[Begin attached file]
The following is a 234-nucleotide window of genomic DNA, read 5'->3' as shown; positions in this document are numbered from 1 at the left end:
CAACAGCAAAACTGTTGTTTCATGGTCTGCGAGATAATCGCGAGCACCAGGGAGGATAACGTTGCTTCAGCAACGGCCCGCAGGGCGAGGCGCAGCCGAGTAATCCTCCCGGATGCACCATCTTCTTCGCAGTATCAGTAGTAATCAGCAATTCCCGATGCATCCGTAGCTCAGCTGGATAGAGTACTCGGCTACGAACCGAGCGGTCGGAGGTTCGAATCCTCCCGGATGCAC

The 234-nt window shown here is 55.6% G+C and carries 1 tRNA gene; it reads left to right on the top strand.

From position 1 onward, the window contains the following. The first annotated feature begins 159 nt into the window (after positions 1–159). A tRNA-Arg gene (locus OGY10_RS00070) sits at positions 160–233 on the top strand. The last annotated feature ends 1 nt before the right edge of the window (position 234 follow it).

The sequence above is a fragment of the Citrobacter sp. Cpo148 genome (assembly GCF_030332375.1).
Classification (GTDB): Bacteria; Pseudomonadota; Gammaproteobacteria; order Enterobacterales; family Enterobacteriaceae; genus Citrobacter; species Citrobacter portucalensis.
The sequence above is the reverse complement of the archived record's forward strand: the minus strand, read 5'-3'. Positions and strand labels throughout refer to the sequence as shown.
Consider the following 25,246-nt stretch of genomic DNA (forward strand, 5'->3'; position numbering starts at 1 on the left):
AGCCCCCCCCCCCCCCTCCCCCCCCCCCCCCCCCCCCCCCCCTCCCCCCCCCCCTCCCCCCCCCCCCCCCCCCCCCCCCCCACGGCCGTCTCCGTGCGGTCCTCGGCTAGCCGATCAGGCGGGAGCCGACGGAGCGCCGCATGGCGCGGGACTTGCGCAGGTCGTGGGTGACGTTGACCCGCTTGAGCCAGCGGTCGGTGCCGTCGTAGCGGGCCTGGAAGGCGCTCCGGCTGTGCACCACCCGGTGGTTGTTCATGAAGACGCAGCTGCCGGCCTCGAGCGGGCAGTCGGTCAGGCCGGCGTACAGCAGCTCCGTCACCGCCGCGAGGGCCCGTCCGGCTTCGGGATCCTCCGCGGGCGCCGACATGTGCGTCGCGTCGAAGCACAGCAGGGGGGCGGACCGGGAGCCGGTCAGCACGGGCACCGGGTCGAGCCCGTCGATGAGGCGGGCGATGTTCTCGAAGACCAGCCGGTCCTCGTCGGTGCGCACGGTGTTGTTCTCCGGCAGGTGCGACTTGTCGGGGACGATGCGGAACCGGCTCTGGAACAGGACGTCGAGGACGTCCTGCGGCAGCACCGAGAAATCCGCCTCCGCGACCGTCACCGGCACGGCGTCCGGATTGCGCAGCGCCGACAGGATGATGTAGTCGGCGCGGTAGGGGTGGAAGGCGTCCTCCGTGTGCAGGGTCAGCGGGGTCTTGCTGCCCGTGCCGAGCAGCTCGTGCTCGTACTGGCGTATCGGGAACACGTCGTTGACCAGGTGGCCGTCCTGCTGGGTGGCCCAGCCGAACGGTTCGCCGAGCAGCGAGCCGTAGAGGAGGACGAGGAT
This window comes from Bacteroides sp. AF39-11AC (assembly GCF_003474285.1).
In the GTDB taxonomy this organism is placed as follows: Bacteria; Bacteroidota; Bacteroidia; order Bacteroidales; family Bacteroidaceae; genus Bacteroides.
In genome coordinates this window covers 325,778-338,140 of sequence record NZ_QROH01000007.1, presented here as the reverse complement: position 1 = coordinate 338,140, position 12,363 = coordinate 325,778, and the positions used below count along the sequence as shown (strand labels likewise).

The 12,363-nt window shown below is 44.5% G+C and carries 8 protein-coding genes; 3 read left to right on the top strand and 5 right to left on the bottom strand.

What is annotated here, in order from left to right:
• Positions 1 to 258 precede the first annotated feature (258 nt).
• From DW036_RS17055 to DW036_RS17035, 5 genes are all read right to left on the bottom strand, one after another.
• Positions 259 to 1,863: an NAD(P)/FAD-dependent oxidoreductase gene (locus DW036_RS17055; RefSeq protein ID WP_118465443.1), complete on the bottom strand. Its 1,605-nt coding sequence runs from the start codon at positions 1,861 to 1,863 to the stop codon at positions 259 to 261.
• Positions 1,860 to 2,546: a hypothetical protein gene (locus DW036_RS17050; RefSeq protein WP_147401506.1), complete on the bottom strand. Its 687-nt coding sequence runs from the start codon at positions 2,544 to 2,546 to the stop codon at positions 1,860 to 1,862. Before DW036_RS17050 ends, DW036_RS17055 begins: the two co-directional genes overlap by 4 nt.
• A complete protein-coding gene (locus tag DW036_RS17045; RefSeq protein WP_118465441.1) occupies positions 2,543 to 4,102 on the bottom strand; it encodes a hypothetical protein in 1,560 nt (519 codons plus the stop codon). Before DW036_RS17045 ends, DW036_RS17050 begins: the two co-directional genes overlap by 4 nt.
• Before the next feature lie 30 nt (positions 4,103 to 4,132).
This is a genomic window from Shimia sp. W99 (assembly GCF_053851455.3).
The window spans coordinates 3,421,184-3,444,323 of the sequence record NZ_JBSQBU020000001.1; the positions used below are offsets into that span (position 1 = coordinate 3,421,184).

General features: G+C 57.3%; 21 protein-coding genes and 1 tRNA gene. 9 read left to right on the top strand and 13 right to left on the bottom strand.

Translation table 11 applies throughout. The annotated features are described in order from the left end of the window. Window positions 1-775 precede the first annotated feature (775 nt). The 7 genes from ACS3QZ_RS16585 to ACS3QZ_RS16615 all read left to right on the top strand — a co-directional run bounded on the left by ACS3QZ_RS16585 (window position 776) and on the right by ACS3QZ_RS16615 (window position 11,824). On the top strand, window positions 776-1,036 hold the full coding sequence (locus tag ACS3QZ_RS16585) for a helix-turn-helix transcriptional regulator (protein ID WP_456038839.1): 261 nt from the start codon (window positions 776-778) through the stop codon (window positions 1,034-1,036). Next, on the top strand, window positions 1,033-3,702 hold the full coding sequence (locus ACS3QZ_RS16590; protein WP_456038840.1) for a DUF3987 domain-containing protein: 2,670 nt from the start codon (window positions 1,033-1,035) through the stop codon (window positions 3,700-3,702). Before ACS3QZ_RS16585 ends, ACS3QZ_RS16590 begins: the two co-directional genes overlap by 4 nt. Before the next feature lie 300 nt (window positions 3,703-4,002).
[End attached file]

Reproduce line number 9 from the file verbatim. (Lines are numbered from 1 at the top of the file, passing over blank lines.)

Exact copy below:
AGCCCCCCCCCCCCCCTCCCCCCCCCCCCCCCCCCCCCCCCCTCCCCCCCCCCCTCCCCCCCCCCCCCCCCCCCCCCCCCCACGGCCGTCTCCGTGCGGTCCTCGGCTAGCCGATCAGGCGGGAGCCGACGGAGCGCCGCATGGCGCGGGACTTGCGCAGGTCGTGGGTGACGTTGACCCGCTTGAGCCAGCGGTCGGTGCCGTCGTAGCGGGCCTGGAAGGCGCTCCGGCTGTGCACCACCCGGTGGTTGTTCATGAAGACGCAGCTGCCGGCCTCGAGCGGGCAGTCGGTCAGGCCGGCGTACAGCAGCTCCGTCACCGCCGCGAGGGCCCGTCCGGCTTCGGGATCCTCCGCGGGCGCCGACATGTGCGTCGCGTCGAAGCACAGCAGGGGGGCGGACCGGGAGCCGGTCAGCACGGGCACCGGGTCGAGCCCGTCGATGAGGCGGGCGATGTTCTCGAAGACCAGCCGGTCCTCGTCGGTGCGCACGGTGTTGTTCTCCGGCAGGTGCGACTTGTCGGGGACGATGCGGAACCGGCTCTGGAACAGGACGTCGAGGACGTCCTGCGGCAGCACCGAGAAATCCGCCTCCGCGACCGTCACCGGCACGGCGTCCGGATTGCGCAGCGCCGACAGGATGATGTAGTCGGCGCGGTAGGGGTGGAAGGCGTCCTCCGTGTGCAGGGTCAGCGGGGTCTTGCTGCCCGTGCCGAGCAGCTCGTGCTCGTACTGGCGTATCGGGAACACGTCGTTGACCAGGTGGCCGTCCTGCTGGGTGGCCCAGCCGAACGGTTCGCCGAGCAGCGAGCCGTAGAGGAGGACGAGGAT